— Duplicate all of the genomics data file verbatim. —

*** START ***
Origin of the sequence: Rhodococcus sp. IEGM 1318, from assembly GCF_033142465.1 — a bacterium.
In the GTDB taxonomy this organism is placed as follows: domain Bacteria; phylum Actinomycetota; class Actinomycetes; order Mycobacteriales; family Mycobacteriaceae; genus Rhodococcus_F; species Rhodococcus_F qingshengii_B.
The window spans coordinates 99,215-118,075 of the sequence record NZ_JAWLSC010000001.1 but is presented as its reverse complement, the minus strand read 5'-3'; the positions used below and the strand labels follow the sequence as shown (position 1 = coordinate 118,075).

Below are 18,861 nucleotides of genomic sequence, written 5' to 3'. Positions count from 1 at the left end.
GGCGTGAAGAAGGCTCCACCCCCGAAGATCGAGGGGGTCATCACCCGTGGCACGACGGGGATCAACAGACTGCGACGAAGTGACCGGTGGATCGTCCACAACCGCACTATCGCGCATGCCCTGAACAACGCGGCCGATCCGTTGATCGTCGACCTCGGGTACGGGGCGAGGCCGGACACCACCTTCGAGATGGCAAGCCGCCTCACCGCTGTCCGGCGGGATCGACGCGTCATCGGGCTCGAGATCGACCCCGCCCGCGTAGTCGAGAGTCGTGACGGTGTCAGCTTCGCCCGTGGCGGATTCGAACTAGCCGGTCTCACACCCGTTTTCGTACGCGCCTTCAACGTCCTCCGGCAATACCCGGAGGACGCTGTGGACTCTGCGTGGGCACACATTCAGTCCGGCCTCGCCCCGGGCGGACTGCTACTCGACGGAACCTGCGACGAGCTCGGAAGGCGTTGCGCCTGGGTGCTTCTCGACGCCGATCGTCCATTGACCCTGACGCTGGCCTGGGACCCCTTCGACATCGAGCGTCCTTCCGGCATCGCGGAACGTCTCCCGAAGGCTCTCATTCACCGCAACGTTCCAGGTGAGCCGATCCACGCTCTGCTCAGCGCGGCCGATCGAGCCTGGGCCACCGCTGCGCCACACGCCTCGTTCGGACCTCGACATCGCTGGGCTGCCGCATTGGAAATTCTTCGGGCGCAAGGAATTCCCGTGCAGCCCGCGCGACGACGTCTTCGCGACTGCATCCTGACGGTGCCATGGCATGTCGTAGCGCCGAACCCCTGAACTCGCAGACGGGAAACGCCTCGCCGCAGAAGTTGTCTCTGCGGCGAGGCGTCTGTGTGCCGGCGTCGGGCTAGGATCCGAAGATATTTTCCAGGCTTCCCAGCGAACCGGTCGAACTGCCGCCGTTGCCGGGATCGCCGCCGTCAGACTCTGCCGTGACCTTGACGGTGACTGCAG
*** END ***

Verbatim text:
Origin of the sequence: Rhodococcus sp. IEGM 1318, from assembly GCF_033142465.1 — a bacterium.
In the GTDB taxonomy this organism is placed as follows: domain Bacteria; phylum Actinomycetota; class Actinomycetes; order Mycobacteriales; family Mycobacteriaceae; genus Rhodococcus_F; species Rhodococcus_F qingshengii_B.
The window spans coordinates 99,215-118,075 of the sequence record NZ_JAWLSC010000001.1 but is presented as its reverse complement, the minus strand read 5'-3'; the positions used below and the strand labels follow the sequence as shown (position 1 = coordinate 118,075).

Below are 18,861 nucleotides of genomic sequence, written 5' to 3'. Positions count from 1 at the left end.
GGCGTGAAGAAGGCTCCACCCCCGAAGATCGAGGGGGTCATCACCCGTGGCACGACGGGGATCAACAGACTGCGACGAAGTGACCGGTGGATCGTCCACAACCGCACTATCGCGCATGCCCTGAACAACGCGGCCGATCCGTTGATCGTCGACCTCGGGTACGGGGCGAGGCCGGACACCACCTTCGAGATGGCAAGCCGCCTCACCGCTGTCCGGCGGGATCGACGCGTCATCGGGCTCGAGATCGACCCCGCCCGCGTAGTCGAGAGTCGTGACGGTGTCAGCTTCGCCCGTGGCGGATTCGAACTAGCCGGTCTCACACCCGTTTTCGTACGCGCCTTCAACGTCCTCCGGCAATACCCGGAGGACGCTGTGGACTCTGCGTGGGCACACATTCAGTCCGGCCTCGCCCCGGGCGGACTGCTACTCGACGGAACCTGCGACGAGCTCGGAAGGCGTTGCGCCTGGGTGCTTCTCGACGCCGATCGTCCATTGACCCTGACGCTGGCCTGGGACCCCTTCGACATCGAGCGTCCTTCCGGCATCGCGGAACGTCTCCCGAAGGCTCTCATTCACCGCAACGTTCCAGGTGAGCCGATCCACGCTCTGCTCAGCGCGGCCGATCGAGCCTGGGCCACCGCTGCGCCACACGCCTCGTTCGGACCTCGACATCGCTGGGCTGCCGCATTGGAAATTCTTCGGGCGCAAGGAATTCCCGTGCAGCCCGCGCGACGACGTCTTCGCGACTGCATCCTGACGGTGCCATGGCATGTCGTAGCGCCGAACCCCTGAACTCGCAGACGGGAAACGCCTCGCCGCAGAAGTTGTCTCTGCGGCGAGGCGTCTGTGTGCCGGCGTCGGGCTAGGATCCGAAGATATTTTCCAGGCTTCCCAGCGAACCGGTCGAACTGCCGCCGTTGCCGGGATCGCCGCCGTCAGACTCTGCCGTGACCTTGACGGTGACTGCAG